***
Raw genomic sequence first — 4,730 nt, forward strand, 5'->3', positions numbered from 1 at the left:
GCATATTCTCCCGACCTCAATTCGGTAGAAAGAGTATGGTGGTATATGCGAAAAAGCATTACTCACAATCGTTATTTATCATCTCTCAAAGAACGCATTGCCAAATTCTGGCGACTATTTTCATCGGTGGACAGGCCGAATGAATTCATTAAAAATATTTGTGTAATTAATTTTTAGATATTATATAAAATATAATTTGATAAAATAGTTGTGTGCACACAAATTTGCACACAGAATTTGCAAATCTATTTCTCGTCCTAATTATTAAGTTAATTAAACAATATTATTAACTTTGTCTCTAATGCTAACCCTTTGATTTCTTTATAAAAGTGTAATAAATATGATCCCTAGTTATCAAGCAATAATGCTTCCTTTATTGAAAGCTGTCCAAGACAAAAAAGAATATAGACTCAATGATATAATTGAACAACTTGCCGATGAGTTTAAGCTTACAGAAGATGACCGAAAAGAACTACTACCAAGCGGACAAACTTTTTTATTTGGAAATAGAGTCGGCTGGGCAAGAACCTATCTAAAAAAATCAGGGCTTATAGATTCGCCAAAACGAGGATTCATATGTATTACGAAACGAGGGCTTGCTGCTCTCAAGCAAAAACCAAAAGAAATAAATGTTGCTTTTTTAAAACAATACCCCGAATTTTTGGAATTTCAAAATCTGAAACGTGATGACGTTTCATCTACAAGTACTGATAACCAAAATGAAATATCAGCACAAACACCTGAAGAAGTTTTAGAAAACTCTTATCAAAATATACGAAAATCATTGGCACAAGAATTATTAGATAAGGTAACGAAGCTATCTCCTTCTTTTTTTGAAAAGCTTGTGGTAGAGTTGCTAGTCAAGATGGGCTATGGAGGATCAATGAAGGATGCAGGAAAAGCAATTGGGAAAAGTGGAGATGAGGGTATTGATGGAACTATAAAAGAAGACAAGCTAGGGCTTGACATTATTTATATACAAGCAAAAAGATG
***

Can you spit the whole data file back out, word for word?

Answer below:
Raw genomic sequence first — 4,730 nt, forward strand, 5'->3', positions numbered from 1 at the left:
GCATATTCTCCCGACCTCAATTCGGTAGAAAGAGTATGGTGGTATATGCGAAAAAGCATTACTCACAATCGTTATTTATCATCTCTCAAAGAACGCATTGCCAAATTCTGGCGACTATTTTCATCGGTGGACAGGCCGAATGAATTCATTAAAAATATTTGTGTAATTAATTTTTAGATATTATATAAAATATAATTTGATAAAATAGTTGTGTGCACACAAATTTGCACACAGAATTTGCAAATCTATTTCTCGTCCTAATTATTAAGTTAATTAAACAATATTATTAACTTTGTCTCTAATGCTAACCCTTTGATTTCTTTATAAAAGTGTAATAAATATGATCCCTAGTTATCAAGCAATAATGCTTCCTTTATTGAAAGCTGTCCAAGACAAAAAAGAATATAGACTCAATGATATAATTGAACAACTTGCCGATGAGTTTAAGCTTACAGAAGATGACCGAAAAGAACTACTACCAAGCGGACAAACTTTTTTATTTGGAAATAGAGTCGGCTGGGCAAGAACCTATCTAAAAAAATCAGGGCTTATAGATTCGCCAAAACGAGGATTCATATGTATTACGAAACGAGGGCTTGCTGCTCTCAAGCAAAAACCAAAAGAAATAAATGTTGCTTTTTTAAAACAATACCCCGAATTTTTGGAATTTCAAAATCTGAAACGTGATGACGTTTCATCTACAAGTACTGATAACCAAAATGAAATATCAGCACAAACACCTGAAGAAGTTTTAGAAAACTCTTATCAAAATATACGAAAATCATTGGCACAAGAATTATTAGATAAGGTAACGAAGCTATCTCCTTCTTTTTTTGAAAAGCTTGTGGTAGAGTTGCTAGTCAAGATGGGCTATGGAGGATCAATGAAGGATGCAGGAAAAGCAATTGGGAAAAGTGGAGATGAGGGTATTGATGGAACTATAAAAGAAGACAAGCTAGGGCTTGACATTATTTATATACAAGCAAAAAGATG